A Rhyme of the Roads [poem by E. J. Brady]

[Editor: This poem by E. J. Brady was published in The Ways of Many Waters (1899).]

XXVII.

A Rhyme of the Roads.

They slope away from Greenwich
To Mother Carey’s ground,
The routes of outward-going,
The tracks of homeward-bound:
From Melbourne pier to Plymouth
In level miles are laid
The highways of the waters,
The streets and lanes of trade.

Though no man marked a passage,
Though no man blazed the trees,
That other feet might follow
His footsteps on the seas;
Though no man lit the camp-fire,
Or carried staff and chain,
The pathways of the waters
Were ever placed and plain;

With here and there, for milestones,
A roving sailor’s bones;
Or, by some coral cross-roads,
The Inn of Davy Jones,
Where rowdy Jacks make revel
And drunken pirates roar —
St. Elmo’s lights to flicker
Their shadows on the floor.

Perchance by night they gather,
A grizzled company,
Who bore the flags of Traffic
And War across the Sea,
To count the glinting moidores
Deep-fathomed where they lie,
To watch the cutlass flashing
And drain their beakers dry.

The silk-and-ruffle gallants
Of Frobisher and Drake,
The brawling men of Morgan,
Mayhap by night awake
To loot the Spaniard’s cargoes,
To lop the Frenchman’s ears,
To share again the gleanings
Of Rotterdam Mynheers.

Oh, what gay converse making,
They meet along the roads,
These friends and friendly foemen
Of storied episodes!
These simple, pig-tailed heroes,
These wags of Wapping Stairs,
These rowdy-dowdy ruffians —
Fire-eaters and corsairs.

The loads they brought and carried
Have left no trace of wheels,
No track of stout caragues
Or deep Dutch trader’s keels —
Of galleons full-freighted,
Of clumsy brigantines,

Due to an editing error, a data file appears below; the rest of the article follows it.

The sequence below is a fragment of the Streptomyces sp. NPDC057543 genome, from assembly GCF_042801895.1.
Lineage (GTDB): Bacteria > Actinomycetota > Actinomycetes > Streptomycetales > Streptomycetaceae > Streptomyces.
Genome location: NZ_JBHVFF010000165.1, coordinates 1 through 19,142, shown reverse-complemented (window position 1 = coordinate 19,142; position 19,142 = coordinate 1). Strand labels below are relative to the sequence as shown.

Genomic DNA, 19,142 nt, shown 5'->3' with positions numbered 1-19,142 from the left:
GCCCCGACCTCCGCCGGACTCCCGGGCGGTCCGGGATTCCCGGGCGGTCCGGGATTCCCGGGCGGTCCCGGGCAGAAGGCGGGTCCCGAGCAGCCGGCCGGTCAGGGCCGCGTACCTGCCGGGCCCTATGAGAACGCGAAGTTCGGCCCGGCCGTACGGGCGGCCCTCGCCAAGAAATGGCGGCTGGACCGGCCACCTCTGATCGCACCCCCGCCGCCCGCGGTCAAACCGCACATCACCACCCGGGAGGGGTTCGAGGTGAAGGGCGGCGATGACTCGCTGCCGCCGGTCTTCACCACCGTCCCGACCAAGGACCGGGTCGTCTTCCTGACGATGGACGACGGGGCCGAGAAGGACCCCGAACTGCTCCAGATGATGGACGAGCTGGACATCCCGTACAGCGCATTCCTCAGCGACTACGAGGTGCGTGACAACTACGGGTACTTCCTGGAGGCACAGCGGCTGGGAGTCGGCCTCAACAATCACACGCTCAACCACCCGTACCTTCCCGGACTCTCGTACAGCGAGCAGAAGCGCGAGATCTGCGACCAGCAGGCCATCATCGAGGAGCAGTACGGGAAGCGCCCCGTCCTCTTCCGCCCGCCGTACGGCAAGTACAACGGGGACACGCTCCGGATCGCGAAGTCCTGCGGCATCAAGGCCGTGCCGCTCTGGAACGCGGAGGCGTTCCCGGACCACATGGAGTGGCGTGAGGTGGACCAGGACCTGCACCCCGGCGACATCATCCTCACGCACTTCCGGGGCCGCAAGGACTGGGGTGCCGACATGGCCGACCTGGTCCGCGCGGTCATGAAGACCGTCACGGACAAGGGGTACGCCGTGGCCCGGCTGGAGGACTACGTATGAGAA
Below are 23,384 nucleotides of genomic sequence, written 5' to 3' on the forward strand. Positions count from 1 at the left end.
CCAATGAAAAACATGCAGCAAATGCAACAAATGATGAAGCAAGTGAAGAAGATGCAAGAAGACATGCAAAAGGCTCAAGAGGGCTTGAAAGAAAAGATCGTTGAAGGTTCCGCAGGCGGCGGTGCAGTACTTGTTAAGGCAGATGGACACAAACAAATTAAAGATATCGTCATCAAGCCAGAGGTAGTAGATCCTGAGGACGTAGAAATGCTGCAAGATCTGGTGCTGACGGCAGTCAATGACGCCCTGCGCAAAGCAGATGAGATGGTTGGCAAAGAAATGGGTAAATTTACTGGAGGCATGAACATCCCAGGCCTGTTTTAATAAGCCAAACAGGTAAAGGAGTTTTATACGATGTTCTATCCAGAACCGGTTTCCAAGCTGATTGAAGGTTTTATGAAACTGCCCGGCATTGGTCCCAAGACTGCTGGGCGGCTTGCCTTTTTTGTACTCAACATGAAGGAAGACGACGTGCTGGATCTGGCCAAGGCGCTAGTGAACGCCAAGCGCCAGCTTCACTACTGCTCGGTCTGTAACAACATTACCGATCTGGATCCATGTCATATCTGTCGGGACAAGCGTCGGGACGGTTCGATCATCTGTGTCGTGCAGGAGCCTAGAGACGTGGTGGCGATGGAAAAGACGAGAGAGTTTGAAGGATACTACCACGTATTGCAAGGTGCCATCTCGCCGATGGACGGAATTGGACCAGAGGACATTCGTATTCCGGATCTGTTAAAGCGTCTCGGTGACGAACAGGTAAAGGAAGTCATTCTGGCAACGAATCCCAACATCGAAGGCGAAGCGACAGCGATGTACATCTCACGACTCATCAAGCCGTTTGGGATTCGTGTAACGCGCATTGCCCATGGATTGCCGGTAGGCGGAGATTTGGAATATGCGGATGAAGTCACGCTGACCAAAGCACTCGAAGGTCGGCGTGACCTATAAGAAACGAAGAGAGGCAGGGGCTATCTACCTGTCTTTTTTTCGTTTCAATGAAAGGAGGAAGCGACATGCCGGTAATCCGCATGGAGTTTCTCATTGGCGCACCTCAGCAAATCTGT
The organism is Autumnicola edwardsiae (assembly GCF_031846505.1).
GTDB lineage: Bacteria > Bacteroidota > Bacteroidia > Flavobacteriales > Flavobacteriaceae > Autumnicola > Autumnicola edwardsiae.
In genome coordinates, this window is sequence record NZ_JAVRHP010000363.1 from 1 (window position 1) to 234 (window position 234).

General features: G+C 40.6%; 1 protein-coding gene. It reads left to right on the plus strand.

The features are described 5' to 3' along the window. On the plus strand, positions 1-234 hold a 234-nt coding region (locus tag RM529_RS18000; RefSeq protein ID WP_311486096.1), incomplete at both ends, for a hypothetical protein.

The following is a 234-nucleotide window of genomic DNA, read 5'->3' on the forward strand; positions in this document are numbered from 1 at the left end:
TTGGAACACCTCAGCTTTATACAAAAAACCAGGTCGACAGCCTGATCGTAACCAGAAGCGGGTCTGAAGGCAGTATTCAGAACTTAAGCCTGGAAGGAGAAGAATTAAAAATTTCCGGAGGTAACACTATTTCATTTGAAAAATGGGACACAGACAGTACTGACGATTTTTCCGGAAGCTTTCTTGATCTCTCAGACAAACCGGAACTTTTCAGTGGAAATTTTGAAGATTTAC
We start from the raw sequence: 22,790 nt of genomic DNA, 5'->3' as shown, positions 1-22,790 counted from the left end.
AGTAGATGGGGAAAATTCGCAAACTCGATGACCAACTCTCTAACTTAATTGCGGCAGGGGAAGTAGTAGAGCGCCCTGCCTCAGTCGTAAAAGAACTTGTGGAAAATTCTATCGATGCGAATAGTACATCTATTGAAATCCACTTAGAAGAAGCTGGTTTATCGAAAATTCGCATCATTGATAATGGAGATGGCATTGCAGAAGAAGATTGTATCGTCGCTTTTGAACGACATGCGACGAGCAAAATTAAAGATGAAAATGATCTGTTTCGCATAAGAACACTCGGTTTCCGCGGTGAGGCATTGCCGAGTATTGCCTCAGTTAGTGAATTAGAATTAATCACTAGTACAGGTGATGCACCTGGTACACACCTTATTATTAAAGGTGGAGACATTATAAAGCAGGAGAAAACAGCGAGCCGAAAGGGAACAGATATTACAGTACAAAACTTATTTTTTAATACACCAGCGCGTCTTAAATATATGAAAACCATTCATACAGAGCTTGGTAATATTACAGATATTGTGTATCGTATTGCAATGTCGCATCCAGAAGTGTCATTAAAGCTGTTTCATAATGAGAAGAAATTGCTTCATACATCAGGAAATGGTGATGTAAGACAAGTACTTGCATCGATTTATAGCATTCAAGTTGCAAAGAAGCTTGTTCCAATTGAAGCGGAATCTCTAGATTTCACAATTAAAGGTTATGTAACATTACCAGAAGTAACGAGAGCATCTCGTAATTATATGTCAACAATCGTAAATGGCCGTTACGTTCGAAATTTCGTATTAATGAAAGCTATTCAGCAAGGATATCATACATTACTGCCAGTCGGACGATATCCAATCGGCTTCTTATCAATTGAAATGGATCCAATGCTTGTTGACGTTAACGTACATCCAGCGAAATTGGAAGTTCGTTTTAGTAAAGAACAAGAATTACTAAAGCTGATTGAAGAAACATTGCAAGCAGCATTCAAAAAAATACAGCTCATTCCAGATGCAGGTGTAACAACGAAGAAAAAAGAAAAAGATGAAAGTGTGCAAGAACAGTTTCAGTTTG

Or jaunty India traders
With silks and bugazeens.

But they have trimmed and travelled
From Ganges-Mouth to Thames
With their stout hulls, low laden,
Their idols’ eyes and gems!
They scoured the Western oceans,
They ploughed the Eastern seas,
To sell on London markets
Their spices and their teas!

They raced for cotton cargoes
To merry Mobile Bay,
And out of Buenos-Ayres
They walked in brave array,
With drums and bugles sounding
And bouncing cannonade,
These Arabs of the ocean
Rode out in cavalcade!

Across the rolling desert,
And haply home again,
With rum and sperm and spices,
With Yankee pork and grain,
They trafficked and they traded;
And wealth was any man’s
With lust of wealth to courage
His white-sailed caravans.

Though Time shall write his traces
Upon the ways of men,
The ways of open waters
Are even now as then;
But where the sunrise reddened
Columbus’ creeping sail,
Now whirls her great propeller
The strong Atlantic mail.

And where the ships of Ophir
Came crawling south’ard slow
Now flaunts in pride of progress
The painted P. and O.;
Aye, where their fearful helmsman
First trimmed his lonely light
Ablaze the cargo steamer
Churns onward through the night.

But, circled by the sunrise,
And spread beyond his set,
The breezy roads and bonny
Are rolling bravely yet!
Beneath the grand expanses
Of guiding, starlit sky
The tracks the rovers travelled
Still wide, unbounded lie.

And till old Gabriel’s trumpet
Shall echo overhead,
And from their place of biding
Come up the wakened dead;
Till lost ships all deliver
Their long-forgotten loads,
Still will they shine and sparkle —
The splendid water-roads!



Source:
E. J. Brady, The Ways of Many Waters, Melbourne: Thomas C. Lothian, 1909 [first published 1899], pages 125-129

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